Event stream processing – Tip 1: Don’t be overwhelmed


I believe most people become overwhelmed when considering the data that can be created during event processing. Number one, it is A LOT of data – and number two, the data needs real-time analysis. For the past few years, most of us have been analyzing data after we collected it, not during the event itself.

Christchurch is becoming a "sensing" city

We are surrounded by technology and applications. Most every device can be connected to another device for sharing – or moving – data (except my cell phone, but it could be the operator – ha!). My favorite application is one that does real-time analytics of traffic slowdowns and street closures. My husband and I use one such app when we decide to head up the mountains on a Friday during rush hour. We check it to see where the traffic is slow, and to decide if we should use an alternate route. In this case, sensors transmit event information to a central processor for consumption by the two of us on an application on our cell phones.

If you are working on an initiative to analyze event data, don’t be overwhelmed. Instead, consider this:

  • Not all data needs to be analyzed. When we analyze streaming data it is for a specific purpose. The rules are built in the processing engine to analyze and react on ONLY what we have built.
    • Create questions that you need answers to using this type of processing. For example, on the production floor, how many products deviated from the specifications every hour?
  • While there can be A LOT of data, it is usually short lived, and not worth keeping for years.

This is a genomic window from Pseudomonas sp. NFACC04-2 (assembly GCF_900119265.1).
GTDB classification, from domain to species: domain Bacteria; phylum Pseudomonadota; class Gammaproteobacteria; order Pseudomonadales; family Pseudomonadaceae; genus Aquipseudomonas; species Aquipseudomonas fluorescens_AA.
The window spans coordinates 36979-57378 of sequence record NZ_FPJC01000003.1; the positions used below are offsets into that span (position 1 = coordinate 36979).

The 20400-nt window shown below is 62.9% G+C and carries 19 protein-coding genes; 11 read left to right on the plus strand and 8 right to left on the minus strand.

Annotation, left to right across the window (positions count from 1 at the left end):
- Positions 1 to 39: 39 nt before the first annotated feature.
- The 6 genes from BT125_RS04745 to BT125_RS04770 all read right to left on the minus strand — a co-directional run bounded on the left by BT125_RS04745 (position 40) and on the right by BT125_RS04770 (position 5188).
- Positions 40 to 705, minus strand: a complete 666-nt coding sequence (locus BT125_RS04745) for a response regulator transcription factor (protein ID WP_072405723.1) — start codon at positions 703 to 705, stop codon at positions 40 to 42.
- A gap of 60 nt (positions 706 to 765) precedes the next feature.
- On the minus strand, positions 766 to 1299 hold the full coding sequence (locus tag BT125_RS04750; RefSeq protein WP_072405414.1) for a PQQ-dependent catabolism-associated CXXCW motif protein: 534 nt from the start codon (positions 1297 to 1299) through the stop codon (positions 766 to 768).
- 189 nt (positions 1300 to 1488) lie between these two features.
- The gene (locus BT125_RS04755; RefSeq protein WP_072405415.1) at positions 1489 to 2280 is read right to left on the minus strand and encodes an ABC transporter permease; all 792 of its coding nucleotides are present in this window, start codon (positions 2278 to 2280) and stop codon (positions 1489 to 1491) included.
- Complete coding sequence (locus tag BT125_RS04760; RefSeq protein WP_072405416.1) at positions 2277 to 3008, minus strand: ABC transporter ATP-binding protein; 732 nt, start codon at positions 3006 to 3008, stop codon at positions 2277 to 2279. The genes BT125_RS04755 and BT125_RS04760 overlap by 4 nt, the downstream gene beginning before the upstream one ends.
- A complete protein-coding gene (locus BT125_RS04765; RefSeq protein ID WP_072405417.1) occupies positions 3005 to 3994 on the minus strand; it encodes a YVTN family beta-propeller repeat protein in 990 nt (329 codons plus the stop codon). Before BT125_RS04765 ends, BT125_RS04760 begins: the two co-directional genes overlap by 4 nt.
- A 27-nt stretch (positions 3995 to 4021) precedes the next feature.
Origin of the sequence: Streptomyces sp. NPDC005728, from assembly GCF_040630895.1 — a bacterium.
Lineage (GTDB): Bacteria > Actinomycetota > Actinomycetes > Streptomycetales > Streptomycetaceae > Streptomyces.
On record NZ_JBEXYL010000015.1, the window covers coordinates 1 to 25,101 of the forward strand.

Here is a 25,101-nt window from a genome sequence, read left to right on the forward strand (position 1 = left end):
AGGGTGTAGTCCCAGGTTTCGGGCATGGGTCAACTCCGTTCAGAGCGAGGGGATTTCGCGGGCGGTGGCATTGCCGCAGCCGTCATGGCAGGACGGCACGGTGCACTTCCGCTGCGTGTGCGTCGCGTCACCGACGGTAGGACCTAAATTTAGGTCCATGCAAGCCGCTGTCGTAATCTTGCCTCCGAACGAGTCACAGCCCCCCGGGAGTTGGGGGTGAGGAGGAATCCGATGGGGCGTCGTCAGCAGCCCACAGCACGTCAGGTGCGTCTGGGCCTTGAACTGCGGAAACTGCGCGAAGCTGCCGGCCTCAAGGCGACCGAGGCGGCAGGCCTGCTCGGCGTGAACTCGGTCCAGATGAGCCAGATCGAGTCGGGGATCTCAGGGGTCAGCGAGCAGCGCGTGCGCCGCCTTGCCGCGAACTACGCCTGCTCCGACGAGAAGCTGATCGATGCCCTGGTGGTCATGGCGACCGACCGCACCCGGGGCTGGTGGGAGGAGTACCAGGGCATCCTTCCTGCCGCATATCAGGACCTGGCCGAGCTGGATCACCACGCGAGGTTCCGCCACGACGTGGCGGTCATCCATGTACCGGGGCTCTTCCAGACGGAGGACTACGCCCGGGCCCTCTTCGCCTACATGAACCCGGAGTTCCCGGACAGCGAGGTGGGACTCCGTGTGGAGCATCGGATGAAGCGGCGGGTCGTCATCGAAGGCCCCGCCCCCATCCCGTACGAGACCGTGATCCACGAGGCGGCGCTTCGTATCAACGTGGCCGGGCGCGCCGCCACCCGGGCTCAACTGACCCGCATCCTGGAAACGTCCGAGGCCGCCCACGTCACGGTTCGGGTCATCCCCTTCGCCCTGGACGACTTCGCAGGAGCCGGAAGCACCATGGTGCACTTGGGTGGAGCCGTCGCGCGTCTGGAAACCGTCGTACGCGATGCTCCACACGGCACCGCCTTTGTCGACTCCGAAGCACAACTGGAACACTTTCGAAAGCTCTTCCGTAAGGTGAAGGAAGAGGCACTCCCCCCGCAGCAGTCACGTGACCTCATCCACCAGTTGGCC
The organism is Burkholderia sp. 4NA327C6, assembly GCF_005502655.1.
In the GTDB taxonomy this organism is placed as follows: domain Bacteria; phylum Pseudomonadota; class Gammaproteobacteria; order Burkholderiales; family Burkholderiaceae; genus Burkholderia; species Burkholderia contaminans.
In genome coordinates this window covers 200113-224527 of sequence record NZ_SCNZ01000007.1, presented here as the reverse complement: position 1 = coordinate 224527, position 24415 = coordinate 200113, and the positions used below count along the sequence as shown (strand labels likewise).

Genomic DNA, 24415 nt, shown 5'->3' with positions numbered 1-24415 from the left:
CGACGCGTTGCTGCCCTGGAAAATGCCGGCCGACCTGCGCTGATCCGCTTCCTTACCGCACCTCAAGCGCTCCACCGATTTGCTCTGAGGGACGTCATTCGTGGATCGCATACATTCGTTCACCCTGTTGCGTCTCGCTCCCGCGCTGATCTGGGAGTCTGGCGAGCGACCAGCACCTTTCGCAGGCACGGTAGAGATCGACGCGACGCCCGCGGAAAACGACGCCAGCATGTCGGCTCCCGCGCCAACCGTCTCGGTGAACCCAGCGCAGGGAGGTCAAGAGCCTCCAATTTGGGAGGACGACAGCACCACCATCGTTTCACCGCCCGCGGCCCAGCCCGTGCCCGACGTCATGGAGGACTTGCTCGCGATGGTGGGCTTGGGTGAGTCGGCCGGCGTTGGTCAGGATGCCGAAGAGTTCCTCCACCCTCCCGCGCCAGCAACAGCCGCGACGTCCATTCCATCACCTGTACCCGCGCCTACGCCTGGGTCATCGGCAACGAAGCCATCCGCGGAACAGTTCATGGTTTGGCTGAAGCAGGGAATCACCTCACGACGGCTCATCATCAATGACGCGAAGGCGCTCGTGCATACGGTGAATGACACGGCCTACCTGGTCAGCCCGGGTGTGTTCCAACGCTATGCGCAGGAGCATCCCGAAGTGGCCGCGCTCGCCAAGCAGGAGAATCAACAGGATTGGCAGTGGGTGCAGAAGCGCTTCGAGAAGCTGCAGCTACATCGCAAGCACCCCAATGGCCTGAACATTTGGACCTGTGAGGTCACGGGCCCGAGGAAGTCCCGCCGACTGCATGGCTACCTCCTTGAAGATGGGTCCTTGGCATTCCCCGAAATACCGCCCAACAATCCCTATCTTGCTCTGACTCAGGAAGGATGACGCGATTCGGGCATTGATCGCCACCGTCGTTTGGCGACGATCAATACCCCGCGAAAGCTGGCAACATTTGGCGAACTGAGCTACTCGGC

• Usually the results of the event processing data are combined with other data stores for later analysis.
  • The rules can change over time.

About Author

Joyce Norris-Montanari

President of DBTech Solutions, Inc

Joyce Norris-Montanari, CBIP-CDMP, is president of DBTech Solutions, Inc. Joyce advises clients on all aspects of architectural integration, business intelligence and data management. Joyce advises clients about technology, including tools like ETL, profiling, database, quality and metadata. Joyce speaks frequently at data warehouse conferences and is a contributor to several trade publications. She co-authored Data Warehousing and E-Business (Wiley & Sons) with William H. Inmon and others. Joyce has managed and implemented data integrations, data warehouses and operational data stores in industries like education, pharmaceutical, restaurants, telecommunications, government, health care, financial, oil and gas, insurance, research and development and retail. She can be reached at jmontanari@earthlink.net.

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